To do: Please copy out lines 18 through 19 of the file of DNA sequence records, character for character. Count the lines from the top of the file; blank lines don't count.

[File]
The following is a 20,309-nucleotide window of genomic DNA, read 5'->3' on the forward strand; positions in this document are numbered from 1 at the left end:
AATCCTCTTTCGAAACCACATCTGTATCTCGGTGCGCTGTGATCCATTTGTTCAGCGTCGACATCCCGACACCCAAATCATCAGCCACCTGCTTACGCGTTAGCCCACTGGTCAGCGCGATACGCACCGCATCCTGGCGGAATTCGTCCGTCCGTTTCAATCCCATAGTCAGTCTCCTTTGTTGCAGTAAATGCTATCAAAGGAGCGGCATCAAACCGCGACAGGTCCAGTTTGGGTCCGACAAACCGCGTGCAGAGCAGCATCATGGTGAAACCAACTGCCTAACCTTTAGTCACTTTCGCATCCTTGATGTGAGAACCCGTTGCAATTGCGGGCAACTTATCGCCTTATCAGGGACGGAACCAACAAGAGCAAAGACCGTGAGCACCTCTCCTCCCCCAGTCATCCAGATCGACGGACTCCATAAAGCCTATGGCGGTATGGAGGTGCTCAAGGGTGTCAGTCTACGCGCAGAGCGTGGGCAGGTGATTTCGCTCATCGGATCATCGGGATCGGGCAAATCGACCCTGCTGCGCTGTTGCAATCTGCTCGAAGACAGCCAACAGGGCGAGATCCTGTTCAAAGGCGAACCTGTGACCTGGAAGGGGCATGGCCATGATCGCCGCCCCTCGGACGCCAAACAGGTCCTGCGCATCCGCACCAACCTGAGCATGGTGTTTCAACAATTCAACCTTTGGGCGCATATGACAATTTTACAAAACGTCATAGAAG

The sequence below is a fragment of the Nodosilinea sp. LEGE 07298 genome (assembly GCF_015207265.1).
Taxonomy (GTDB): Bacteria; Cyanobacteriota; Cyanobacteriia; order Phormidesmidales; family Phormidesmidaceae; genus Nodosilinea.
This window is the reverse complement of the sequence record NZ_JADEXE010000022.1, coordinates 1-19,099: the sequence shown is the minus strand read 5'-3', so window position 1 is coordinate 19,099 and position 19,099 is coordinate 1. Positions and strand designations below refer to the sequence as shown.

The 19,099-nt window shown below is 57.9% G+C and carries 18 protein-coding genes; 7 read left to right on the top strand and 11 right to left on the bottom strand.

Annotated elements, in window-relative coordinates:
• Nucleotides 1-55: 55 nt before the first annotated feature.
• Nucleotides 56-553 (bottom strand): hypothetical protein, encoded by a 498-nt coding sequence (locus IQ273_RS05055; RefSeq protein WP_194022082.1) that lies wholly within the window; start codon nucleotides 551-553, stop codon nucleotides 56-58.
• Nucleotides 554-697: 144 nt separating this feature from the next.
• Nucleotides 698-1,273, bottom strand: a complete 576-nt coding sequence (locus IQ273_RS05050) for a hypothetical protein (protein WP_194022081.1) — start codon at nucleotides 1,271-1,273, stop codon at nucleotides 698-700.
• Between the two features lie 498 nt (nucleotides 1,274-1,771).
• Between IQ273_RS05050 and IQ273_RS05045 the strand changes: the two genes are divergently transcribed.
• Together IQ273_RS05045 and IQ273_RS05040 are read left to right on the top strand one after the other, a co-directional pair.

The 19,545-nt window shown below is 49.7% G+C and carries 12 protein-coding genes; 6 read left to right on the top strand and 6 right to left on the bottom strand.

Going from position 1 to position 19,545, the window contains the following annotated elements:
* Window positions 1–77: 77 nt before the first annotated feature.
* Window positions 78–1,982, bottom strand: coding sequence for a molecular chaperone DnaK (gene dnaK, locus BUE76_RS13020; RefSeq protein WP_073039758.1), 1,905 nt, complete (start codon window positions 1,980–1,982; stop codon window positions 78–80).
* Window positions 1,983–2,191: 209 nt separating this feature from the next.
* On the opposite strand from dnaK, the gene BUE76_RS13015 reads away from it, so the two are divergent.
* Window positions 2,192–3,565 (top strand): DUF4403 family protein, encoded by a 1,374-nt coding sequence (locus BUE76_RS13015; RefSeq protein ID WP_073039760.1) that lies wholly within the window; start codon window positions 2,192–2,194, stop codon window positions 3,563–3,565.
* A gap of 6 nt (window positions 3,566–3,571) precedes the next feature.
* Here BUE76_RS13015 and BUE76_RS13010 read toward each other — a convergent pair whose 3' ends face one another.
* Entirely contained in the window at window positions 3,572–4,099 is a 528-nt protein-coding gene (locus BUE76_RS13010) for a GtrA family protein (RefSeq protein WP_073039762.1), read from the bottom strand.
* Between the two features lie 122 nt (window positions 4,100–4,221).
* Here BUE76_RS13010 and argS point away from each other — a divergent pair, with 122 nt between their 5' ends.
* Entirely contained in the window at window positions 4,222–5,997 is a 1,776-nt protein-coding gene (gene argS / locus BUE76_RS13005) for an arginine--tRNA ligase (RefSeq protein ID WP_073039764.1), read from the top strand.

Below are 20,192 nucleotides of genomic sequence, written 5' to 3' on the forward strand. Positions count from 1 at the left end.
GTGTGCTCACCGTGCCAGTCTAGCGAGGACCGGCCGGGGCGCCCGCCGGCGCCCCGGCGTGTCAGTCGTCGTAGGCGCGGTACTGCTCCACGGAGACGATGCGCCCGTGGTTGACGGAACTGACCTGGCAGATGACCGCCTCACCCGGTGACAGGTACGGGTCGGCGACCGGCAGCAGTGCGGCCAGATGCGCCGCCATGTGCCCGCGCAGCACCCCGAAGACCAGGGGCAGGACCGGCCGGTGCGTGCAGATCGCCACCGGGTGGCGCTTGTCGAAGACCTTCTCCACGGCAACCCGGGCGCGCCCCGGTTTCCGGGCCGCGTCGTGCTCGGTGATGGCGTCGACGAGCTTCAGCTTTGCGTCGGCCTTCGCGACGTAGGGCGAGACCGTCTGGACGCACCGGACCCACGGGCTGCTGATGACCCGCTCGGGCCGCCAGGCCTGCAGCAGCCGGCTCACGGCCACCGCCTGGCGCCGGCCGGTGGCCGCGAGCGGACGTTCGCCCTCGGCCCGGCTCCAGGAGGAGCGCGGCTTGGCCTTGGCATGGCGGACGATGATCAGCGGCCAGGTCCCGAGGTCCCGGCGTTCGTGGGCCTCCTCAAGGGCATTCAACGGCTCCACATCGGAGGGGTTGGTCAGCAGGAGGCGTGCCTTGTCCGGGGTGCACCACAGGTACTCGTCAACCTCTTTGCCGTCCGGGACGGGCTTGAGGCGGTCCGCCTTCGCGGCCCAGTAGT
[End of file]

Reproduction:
* Window positions 78–1,982, bottom strand: coding sequence for a molecular chaperone DnaK (gene dnaK, locus BUE76_RS13020; RefSeq protein WP_073039758.1), 1,905 nt, complete (start codon window positions 1,980–1,982; stop codon window positions 78–80).
* Window positions 1,983–2,191: 209 nt separating this feature from the next.